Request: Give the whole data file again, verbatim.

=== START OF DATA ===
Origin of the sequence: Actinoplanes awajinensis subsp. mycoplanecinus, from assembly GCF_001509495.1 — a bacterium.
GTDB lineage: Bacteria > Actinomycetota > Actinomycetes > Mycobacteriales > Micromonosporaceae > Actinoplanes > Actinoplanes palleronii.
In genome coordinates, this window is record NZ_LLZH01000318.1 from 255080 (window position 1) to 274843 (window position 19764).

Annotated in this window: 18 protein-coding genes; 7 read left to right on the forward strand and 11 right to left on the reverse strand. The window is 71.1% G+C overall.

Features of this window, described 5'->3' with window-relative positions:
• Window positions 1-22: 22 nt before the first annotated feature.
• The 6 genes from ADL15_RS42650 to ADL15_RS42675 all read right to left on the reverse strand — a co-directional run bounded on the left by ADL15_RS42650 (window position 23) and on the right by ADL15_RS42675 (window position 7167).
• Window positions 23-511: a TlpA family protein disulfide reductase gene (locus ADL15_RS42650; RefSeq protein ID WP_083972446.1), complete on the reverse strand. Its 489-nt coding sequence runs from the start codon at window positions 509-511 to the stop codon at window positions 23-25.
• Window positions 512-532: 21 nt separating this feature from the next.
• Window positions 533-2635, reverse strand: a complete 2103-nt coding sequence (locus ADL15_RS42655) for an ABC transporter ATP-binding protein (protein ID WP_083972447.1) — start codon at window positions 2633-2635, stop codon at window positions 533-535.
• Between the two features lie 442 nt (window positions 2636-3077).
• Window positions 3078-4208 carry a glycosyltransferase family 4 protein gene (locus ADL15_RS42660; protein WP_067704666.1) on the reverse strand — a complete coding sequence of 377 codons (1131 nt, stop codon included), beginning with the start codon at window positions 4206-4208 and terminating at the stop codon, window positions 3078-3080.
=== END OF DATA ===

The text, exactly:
Origin of the sequence: Actinoplanes awajinensis subsp. mycoplanecinus, from assembly GCF_001509495.1 — a bacterium.
GTDB lineage: Bacteria > Actinomycetota > Actinomycetes > Mycobacteriales > Micromonosporaceae > Actinoplanes > Actinoplanes palleronii.
In genome coordinates, this window is record NZ_LLZH01000318.1 from 255080 (window position 1) to 274843 (window position 19764).

Annotated in this window: 18 protein-coding genes; 7 read left to right on the forward strand and 11 right to left on the reverse strand. The window is 71.1% G+C overall.

Features of this window, described 5'->3' with window-relative positions:
• Window positions 1-22: 22 nt before the first annotated feature.
• The 6 genes from ADL15_RS42650 to ADL15_RS42675 all read right to left on the reverse strand — a co-directional run bounded on the left by ADL15_RS42650 (window position 23) and on the right by ADL15_RS42675 (window position 7167).
• Window positions 23-511: a TlpA family protein disulfide reductase gene (locus ADL15_RS42650; RefSeq protein ID WP_083972446.1), complete on the reverse strand. Its 489-nt coding sequence runs from the start codon at window positions 509-511 to the stop codon at window positions 23-25.
• Window positions 512-532: 21 nt separating this feature from the next.
• Window positions 533-2635, reverse strand: a complete 2103-nt coding sequence (locus ADL15_RS42655) for an ABC transporter ATP-binding protein (protein ID WP_083972447.1) — start codon at window positions 2633-2635, stop codon at window positions 533-535.
• Between the two features lie 442 nt (window positions 2636-3077).
• Window positions 3078-4208 carry a glycosyltransferase family 4 protein gene (locus ADL15_RS42660; protein WP_067704666.1) on the reverse strand — a complete coding sequence of 377 codons (1131 nt, stop codon included), beginning with the start codon at window positions 4206-4208 and terminating at the stop codon, window positions 3078-3080.